acting parallel to the axis or straight string is Tdx/ds, and when the disturbance is sufficiently small the curve of displacement is so nearly parallel to the axis that dx/ds=l, and this component is T. The component of T perpendicular to the axis is Tdy]ds = Tdy/dx. Now if yi and yi are the displacements due to the two trains separately, and y = yi+y2, the two separate forces are Tdyi/dx and Tdy>/dx, while that due to y is Tdy/dx. But since y = yi+y-2, Tdy/dx = Tdyi/dx+Tdy 1 /dx, or the condition for superposition holds when the displacement is so small that we may put dx/ds=i. Evidently this comes to neglecting <t> a . Let two trains of _ equal waves moving in opposite directions along such a string of indefi- nite length form the stationary system of fig. 27. Since the nodes are always at rest we may represent the vibration of a
given string by the length between any two nodes. The fundamental mode is that in which A and B represent the ends of the string. In this case AB = |Xi=/ the length, and the frequency m = U/Xi = V/2I = (i/2/)V(T/m)- The middle of the string is a loop. In the next mode A and C represent the ends and AC = X 2 = / and Â«j = U/X 2 = 2U/2/ = (2/2/)V(T/m). In the third mode A and D represent the ends and AD = |X 3 = ; and re 3 = U/X 3 = 3U/2/ = (3/2ZH (T/m) and so on. In fig. 34 the stationary wave systems of the first four modes are represented.
The complete series of harmonics are possible modes. The experimental demonstration of these results is easily made by the sonometer or monochord (%â€¢ 35)- A string is fixed at C on the top of a hollow box, and
by proper adjustment of its length and tension vibrates in unison and divides itself into one or more loops or ventral segments easily discernible by a spectator. If the length of the thread be kept invariable, a certain tension will give but one ventral segment ; the fundamental note of the thread is then of the same pitch as the note of the body to which it is attached. By reducing the tension to one quarter of its previous amount, the number of ventral segments will be seen to be increased to two, indicating that the first harmonic of the thread is now in unison with the solid, and consequently that its fundamental is an octave lower than it was with the former tension ; thus confirming the law that n varies as VT. In like manner, on further lowering the tension to one ninth, three ventral segments will be formed, and so on.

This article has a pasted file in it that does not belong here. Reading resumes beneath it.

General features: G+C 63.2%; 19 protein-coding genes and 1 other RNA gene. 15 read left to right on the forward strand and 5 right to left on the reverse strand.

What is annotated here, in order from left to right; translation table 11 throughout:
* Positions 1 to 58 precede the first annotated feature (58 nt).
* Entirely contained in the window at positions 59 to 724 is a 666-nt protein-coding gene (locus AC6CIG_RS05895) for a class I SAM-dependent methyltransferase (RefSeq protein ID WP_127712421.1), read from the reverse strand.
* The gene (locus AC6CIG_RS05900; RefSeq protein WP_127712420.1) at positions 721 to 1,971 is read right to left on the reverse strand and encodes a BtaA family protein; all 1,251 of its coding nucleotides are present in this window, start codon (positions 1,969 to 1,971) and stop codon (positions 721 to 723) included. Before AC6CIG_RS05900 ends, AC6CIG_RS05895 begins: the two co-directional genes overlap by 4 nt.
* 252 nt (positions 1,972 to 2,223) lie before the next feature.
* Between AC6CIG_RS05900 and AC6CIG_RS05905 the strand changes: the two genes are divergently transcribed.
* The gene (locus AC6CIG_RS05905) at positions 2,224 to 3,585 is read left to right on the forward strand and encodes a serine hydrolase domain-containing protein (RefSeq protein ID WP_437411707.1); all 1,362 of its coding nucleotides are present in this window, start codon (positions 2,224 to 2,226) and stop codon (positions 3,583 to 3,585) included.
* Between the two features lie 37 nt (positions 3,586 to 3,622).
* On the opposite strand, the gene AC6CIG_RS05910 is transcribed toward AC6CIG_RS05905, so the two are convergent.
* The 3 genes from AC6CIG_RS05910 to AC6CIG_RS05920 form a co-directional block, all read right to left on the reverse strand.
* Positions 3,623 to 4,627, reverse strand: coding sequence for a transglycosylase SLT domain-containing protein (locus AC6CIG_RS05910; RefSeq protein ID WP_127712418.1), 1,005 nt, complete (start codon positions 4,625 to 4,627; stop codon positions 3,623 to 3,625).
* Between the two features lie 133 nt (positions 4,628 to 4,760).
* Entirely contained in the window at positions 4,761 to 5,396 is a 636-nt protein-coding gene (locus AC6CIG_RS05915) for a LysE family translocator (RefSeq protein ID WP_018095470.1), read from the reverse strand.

The law that, caeteris paribus, n varies inversely as the thickness may be tested by forming a string of four lengths of the single thread used before, and consequently of double the thickness of the latter, when, for the same length and tension, the compound thread will exhibit double the number of ventral segments presented by the single thread.
The other laws admit cf similar illustration.
Longitudinal Vibrations of Wires and Rods.
Subject to a limitation which we shall examine later, the velocity of a longitudinal disturbance along a wire or rod depends only on the material of the rod, and not upon the cross-section. Since the forces called into play by an extension or compression of the material are proportional to the cross-section, it follows that if we consider any case and then another case in which, with the same longitudinal disturbance, the cross-section is doubled, the force in the second case is doubled as well as the mass to be moved. The acceleration therefore remains the same, and the velocity is unaltered. We shall find the velocity of propagation, just as in previous cases, from the consideration of transfer of momentum.
Suppose that a disturbance is travelling with velocity U unchanged in form along a rod from left to right. Let us move the rod from right to left, so that the undisturbed parts move with velocity U. Then the disturbance remains fixed in space. Let A be a point in
Fig. 35. passes over two edges AB, which serve as the fixed ends, and then over a pulley P, being stretched by a weight W. Between A and B a " bridge " D, i.e. another edge slightly higher than A or B, can be inserted in any position, which is determined by a graduated scale. The effective length of the string is then AD. Keeping the same tension, it may be shown that nl is constant by finding n for various lengths. Keeping AD constant and varying W it may be shown that Â« Â»VW. Lastly, by using different strings, it may be shown that, with the same T and I, n x V(i/m). ..